Message Font: Serif | Sans-Serif
No. of Recommendations: 15
First, I apologize for rambling in this post. I have not fully recovered from a late night trying to get my Braves past the Cubs.

I wanted to start a new thread as it seems distinct from the "Hello my name is..." thread earlier. A significant number of us seem to trying to juggle FIRE, parenthood and possibly some SAHM time. I fit right into this group, with three kids moving into late Grade School. My wife has been a SAHM for eight years now, though she has added 8-10 hours of work a week at pitiful rates helping out at a good local preschool. She does this primarily because she enjoys it.

Anyway, I would love to hear how people are working to manage this. An even heavier emphasis on LBYM seems to be one theme. We drive an old beater station wagon when hauling kids around locally and shoehorn the five of us into a Jetta when on longer trips. Renting a van for 7+ hour drives may be in our future. We always buy used cars and have been able to get some great deals, like that old station wagon purchased from family friends years ago.

It can get old driving older cars than other families and taking fewer big vacations. However, the peace of mind we have earned by setting aside quite a chunk in the bank comes up at interesting times. We had a bunch of families over for an Octoberfest this weekend, and several folks remarked about uneasiness about holding on to jobs and not enjoying work but being afraid of change. We have the same concerns, but a huge benefit of working toward FIRE is when you have "up yours" money during a terrible job market like we have today.

As an aside, we do not throw a lot of parties but want to start doing this more often. We run into a number of families all the time because our kids go to the same school/pool/scout troop/sports team/sunday school/whatever. There is a nice sense of going through the same kinds of things together. One of the things I would do more often if FIRE is to visit with friends. If we don't do this more often now, it will be far more difficult later. This is worth loosening up the purse strings for now, to us, to build quality of life later. It really didn't cost much to get a keg and some food anyway.

Today's TMF article on saving for college is part of the equation. My wife and I are working to ensure we can cover at least 50% of each child's college expenses. In an ideal world, we would bump that percentage up but make sure each child was paying something out of pocket. When I built my personal retirement spreadsheet, my figures assume retirement savings gets slashed during years my kids are in college even though we already have a fair bit set aside already.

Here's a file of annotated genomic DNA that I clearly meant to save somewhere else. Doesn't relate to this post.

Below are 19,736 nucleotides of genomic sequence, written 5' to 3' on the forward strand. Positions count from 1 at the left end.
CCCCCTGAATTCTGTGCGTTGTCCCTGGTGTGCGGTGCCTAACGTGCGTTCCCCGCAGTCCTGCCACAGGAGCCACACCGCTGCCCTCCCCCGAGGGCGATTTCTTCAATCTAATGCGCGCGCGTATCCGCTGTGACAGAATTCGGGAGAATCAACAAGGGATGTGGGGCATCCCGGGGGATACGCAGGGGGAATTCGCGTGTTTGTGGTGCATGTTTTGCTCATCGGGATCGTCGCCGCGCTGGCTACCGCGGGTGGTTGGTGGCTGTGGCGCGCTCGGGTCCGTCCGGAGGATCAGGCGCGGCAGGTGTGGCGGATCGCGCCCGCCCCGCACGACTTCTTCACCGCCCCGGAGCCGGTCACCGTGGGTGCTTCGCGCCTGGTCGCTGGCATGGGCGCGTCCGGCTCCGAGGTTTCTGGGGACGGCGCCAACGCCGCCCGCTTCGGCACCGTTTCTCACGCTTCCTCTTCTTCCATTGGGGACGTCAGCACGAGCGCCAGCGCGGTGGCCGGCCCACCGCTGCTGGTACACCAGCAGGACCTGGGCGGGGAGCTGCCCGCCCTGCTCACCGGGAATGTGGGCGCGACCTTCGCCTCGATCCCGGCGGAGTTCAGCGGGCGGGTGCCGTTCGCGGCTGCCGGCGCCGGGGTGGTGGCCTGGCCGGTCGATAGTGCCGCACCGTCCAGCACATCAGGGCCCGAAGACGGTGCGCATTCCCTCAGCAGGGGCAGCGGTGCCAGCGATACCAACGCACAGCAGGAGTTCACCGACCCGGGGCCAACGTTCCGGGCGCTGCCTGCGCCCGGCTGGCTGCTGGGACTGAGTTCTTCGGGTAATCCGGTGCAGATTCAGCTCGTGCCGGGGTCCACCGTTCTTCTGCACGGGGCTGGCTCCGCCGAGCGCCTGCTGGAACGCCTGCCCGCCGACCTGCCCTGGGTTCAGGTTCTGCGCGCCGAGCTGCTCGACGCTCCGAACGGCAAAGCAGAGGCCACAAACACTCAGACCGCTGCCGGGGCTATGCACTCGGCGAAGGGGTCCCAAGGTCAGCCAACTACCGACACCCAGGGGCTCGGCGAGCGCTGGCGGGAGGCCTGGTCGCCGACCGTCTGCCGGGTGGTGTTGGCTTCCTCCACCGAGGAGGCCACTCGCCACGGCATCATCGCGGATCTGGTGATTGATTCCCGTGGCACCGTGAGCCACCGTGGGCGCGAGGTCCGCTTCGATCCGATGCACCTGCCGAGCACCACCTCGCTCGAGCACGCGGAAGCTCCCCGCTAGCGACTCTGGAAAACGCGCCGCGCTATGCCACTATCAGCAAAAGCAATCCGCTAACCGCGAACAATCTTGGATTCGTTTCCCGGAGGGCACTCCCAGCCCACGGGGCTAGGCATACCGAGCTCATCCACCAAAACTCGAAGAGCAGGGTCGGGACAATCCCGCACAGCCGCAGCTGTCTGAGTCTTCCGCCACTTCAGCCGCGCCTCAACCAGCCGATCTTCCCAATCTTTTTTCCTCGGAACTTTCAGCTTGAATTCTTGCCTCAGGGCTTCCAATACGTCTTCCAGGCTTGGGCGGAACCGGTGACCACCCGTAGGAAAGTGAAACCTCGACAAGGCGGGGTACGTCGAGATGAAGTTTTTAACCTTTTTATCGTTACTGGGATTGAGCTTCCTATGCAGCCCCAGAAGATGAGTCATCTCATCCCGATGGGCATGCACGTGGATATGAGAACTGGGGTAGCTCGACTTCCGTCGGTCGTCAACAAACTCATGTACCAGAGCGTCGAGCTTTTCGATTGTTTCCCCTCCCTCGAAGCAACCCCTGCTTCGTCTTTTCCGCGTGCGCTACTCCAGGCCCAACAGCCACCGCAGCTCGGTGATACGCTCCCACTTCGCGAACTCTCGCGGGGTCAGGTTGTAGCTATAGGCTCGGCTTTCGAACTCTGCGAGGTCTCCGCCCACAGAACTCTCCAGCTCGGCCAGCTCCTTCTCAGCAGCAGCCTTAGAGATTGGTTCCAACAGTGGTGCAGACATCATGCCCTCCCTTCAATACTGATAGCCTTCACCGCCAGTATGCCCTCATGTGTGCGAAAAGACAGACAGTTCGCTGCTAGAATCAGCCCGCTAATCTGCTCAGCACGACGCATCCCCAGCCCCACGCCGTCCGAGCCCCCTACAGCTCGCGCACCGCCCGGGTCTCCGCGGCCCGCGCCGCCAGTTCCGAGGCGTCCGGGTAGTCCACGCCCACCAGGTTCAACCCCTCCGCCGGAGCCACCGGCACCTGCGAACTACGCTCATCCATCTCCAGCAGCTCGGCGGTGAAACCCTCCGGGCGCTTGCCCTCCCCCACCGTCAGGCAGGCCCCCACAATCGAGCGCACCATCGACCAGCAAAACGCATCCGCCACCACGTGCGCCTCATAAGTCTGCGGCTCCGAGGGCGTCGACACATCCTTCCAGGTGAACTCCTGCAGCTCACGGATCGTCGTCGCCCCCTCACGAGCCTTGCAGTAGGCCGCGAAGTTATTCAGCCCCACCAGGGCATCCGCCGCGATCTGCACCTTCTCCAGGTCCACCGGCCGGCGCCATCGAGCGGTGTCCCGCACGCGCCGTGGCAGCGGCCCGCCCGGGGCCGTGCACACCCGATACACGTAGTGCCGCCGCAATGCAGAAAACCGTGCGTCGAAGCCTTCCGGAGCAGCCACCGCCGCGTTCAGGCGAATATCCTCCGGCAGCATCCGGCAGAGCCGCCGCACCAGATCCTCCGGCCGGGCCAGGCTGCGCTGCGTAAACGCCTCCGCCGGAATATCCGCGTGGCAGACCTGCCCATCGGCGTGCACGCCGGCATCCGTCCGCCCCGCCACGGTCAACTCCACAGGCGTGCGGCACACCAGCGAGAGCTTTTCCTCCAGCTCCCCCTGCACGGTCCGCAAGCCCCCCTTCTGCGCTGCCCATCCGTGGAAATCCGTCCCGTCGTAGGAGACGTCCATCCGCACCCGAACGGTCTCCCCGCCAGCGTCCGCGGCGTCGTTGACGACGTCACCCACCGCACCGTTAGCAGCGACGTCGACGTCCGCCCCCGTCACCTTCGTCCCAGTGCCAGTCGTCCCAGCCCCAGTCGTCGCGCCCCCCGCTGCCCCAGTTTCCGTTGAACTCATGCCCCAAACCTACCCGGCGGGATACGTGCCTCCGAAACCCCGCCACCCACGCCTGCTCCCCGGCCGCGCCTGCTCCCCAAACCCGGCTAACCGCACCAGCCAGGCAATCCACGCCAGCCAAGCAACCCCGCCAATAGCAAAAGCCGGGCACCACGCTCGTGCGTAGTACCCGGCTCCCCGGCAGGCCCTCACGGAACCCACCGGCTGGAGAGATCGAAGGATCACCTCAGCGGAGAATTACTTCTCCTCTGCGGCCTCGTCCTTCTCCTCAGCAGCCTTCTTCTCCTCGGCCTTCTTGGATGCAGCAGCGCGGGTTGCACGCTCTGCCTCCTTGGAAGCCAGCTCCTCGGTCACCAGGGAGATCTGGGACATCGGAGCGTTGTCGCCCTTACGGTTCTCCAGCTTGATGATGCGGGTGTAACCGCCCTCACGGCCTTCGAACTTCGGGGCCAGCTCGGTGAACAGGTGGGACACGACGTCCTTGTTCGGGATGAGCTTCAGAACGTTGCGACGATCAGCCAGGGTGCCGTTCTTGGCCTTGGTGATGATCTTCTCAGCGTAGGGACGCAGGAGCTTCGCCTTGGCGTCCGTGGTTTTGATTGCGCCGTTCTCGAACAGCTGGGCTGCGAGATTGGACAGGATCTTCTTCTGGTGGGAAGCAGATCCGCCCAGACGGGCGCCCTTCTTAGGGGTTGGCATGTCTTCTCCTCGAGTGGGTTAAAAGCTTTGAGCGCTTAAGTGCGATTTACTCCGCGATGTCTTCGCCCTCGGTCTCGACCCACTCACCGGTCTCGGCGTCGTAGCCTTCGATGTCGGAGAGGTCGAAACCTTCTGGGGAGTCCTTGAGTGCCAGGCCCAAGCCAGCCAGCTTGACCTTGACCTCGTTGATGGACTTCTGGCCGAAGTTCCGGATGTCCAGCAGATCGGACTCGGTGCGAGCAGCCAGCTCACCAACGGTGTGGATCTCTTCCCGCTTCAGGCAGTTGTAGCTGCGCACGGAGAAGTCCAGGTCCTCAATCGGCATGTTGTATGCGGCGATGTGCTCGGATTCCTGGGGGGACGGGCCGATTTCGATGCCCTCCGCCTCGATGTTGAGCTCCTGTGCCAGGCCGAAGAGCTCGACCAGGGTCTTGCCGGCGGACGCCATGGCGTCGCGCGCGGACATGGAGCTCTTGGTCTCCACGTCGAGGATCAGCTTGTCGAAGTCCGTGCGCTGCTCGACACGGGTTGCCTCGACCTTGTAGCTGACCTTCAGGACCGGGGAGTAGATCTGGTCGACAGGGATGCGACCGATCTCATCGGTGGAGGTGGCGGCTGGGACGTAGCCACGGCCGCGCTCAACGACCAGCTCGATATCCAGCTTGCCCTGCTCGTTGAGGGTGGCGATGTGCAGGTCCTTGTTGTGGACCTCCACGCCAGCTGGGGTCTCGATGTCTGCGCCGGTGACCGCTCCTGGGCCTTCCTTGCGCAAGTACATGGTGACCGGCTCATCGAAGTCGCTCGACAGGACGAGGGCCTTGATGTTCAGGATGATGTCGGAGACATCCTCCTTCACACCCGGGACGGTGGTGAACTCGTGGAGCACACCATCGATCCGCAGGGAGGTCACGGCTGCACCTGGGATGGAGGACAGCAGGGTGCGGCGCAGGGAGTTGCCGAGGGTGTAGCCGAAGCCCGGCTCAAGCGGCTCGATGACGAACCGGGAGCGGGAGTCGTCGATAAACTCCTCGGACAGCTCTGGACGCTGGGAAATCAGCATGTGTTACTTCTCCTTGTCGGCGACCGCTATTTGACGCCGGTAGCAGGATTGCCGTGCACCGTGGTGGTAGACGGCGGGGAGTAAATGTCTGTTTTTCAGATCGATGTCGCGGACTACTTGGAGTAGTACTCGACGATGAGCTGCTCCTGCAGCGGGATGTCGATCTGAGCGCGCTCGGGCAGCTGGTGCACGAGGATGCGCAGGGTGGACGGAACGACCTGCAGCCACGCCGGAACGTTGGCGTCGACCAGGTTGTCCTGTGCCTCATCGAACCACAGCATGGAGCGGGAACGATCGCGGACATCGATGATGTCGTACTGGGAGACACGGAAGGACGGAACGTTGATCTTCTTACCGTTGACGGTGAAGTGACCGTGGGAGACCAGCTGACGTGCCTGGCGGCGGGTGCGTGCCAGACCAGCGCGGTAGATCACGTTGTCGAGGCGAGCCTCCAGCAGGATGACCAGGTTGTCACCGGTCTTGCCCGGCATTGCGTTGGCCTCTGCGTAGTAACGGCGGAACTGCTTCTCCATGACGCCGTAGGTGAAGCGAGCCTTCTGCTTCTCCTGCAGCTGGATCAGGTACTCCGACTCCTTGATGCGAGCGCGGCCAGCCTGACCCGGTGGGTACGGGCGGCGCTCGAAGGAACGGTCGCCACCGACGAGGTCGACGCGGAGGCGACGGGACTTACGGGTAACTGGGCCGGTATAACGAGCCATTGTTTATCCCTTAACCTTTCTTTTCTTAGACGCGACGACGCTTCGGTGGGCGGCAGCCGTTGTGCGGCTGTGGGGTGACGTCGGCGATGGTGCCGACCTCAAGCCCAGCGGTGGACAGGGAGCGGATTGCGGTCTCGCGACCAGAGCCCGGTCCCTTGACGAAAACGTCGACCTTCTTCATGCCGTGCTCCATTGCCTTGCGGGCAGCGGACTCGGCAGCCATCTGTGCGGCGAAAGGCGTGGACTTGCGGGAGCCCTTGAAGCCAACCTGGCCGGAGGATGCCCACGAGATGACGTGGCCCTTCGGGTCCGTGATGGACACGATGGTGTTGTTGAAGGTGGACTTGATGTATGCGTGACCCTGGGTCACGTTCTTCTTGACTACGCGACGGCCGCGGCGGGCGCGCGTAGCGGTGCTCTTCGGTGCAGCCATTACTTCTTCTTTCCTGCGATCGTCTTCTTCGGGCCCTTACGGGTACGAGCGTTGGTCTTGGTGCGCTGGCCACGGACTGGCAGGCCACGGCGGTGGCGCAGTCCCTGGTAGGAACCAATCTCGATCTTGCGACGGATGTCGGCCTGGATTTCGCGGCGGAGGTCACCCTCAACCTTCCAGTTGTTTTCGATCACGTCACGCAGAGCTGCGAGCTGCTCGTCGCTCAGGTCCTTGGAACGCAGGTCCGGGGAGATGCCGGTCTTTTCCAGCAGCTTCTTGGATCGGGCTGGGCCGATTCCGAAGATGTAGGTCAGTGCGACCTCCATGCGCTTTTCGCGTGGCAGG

My greatest struggle between parenthood and FIRE revolves around the time and energy invested in my career. The cliché about kids only being kids once is a core truth. We have been extremely happy about the decision by my wife to be a SAHM. I now struggle with keeping my life happily balanced with my own personal hobbies, good time with the kids and putting "enough" into work.

On financial stuff, we were pretty good about saving early and often during our first five years out of college. Some friends of ours splurged on the "last big trip before we have kids". I don't know if that will work well for them. We have tried to stay the course and keep ratcheting up the percentages saved without getting miserly or silly about things. In a way, it was easier at times to save when our kids were very young. It seemed like everyone expected you to be broke if you had kids under the age of five. This seems less true of our current generation of parents, though, who were a bit more prone to have the newest SUV and take young kids out to fancy restaurants, etc.

Anyone have thoughts or experiences on trying to balance FIRE goals with parenthood?


Print the post  


When Life Gives You Lemons
We all have had hardships and made poor decisions. The important thing is how we respond and grow. Read the story of a Fool who started from nothing, and looks to gain everything.
Contact Us
Contact Customer Service and other Fool departments here.
Work for Fools?
Winner of the Washingtonian great places to work, and Glassdoor #1 Company to Work For 2015! Have access to all of TMF's online and email products for FREE, and be paid for your contributions to TMF! Click the link and start your Fool career.